University of Colorado Physicians Use Revolutionary Birth Defects Test

Gabrielle Stewart of Denver is pregnant and over 35 years old, which puts her in the risk group with 1 in 10 expectant moms recommended to get a fetal DNA test for birth defects. But like many women facing an amniocentesis test, which involves a chance of pregnancy loss and a six-inch needle drawing amniotic fluid, Stewart was hesitant.

“I was not keen on amniocentesis, because I was very conscious of its 1 in 300 chance of ending my pregnancy,” said Stewart. “So when my doctor offered a non-invasive test, I was delighted. That was a huge relief not putting my baby at risk.”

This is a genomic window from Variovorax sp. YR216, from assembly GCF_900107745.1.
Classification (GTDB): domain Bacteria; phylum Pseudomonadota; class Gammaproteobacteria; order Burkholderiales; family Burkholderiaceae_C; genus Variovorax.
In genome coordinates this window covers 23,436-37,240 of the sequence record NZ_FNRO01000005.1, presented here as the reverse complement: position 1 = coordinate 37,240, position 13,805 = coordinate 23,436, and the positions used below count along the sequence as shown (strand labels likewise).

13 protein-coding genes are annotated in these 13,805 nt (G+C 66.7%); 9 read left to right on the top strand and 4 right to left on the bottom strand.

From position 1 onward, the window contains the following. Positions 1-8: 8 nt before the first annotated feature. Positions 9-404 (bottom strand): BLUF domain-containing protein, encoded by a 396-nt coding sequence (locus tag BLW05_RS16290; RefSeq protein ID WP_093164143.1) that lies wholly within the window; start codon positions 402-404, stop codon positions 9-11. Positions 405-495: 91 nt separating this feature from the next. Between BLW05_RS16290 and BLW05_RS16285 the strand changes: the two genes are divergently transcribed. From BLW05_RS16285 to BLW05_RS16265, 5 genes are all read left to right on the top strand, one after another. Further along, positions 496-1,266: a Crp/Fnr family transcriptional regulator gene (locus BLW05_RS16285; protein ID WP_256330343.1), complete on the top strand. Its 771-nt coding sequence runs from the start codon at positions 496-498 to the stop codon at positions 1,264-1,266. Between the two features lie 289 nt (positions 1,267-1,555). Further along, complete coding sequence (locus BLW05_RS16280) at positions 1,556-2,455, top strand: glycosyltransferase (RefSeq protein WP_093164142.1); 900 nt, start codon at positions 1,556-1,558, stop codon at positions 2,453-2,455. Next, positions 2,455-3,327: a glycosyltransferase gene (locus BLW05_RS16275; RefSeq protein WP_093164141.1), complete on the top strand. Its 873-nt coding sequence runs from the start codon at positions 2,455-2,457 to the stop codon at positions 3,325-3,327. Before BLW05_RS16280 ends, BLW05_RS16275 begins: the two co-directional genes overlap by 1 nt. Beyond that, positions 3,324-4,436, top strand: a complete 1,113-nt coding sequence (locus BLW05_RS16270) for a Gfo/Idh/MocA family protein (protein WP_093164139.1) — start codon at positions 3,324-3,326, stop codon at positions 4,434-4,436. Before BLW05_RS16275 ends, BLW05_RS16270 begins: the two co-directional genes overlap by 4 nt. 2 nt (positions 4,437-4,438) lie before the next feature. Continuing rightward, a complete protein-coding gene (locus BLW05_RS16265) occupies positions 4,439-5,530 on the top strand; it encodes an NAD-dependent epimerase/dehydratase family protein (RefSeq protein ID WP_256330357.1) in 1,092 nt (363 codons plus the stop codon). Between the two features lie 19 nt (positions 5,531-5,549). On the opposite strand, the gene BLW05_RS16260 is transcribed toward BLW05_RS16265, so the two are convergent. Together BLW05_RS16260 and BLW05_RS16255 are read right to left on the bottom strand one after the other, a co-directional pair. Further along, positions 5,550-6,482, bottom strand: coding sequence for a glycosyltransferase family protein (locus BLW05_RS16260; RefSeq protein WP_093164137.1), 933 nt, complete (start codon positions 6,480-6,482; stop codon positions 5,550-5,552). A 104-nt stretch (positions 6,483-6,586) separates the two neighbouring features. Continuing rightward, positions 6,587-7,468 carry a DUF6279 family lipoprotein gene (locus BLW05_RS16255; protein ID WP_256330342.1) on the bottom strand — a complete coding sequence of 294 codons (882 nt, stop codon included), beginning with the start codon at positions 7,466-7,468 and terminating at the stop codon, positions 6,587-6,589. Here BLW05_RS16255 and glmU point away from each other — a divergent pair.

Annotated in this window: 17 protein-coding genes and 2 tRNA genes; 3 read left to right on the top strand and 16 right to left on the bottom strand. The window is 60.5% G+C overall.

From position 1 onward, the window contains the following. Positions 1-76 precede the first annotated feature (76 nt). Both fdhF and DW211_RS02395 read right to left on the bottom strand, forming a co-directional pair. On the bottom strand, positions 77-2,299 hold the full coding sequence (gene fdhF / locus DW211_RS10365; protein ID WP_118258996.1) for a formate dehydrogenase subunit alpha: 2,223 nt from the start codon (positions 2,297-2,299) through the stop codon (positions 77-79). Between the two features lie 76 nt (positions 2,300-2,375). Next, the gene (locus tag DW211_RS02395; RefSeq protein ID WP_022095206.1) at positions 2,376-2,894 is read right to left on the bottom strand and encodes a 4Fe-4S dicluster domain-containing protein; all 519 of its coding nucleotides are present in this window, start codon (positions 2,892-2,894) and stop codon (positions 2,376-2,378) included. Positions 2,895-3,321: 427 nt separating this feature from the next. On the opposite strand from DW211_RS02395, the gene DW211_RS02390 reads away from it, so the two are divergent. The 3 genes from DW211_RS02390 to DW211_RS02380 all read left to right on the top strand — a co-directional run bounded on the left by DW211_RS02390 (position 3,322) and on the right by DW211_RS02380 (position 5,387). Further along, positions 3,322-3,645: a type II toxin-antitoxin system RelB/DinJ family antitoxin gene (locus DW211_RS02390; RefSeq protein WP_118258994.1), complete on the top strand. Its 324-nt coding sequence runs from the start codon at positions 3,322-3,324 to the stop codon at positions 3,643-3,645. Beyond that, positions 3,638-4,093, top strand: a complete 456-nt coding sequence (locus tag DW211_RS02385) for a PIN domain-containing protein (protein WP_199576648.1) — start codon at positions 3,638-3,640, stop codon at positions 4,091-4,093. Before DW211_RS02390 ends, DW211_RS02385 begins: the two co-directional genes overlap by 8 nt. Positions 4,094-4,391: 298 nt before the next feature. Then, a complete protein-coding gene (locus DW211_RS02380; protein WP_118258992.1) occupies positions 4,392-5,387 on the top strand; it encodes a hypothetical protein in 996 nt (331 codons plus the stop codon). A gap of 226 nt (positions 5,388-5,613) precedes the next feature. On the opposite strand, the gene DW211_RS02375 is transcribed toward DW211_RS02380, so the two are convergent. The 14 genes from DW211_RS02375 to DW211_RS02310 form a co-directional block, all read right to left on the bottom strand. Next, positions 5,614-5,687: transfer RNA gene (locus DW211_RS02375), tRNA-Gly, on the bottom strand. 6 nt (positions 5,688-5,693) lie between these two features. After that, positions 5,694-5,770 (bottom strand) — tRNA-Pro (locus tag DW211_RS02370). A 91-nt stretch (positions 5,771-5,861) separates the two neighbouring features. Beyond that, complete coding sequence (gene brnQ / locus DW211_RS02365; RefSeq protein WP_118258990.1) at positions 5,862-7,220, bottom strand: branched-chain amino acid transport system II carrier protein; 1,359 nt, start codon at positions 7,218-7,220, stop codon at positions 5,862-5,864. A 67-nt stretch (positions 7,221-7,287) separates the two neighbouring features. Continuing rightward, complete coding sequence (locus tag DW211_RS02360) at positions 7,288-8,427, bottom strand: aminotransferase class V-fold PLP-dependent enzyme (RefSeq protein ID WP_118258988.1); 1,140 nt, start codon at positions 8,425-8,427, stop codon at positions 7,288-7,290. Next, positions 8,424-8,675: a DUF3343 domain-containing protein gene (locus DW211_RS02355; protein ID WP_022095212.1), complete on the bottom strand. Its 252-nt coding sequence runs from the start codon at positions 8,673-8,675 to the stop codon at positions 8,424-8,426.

Pregnant women can now opt to detect genetic abnormalities with a new, DNA blood test that carries no risk or pain. As a result, more pregnant patients of University of Colorado School of Medicine physicians are participating in testing for genetic abnormalities. Yet many women are not familiar with this option.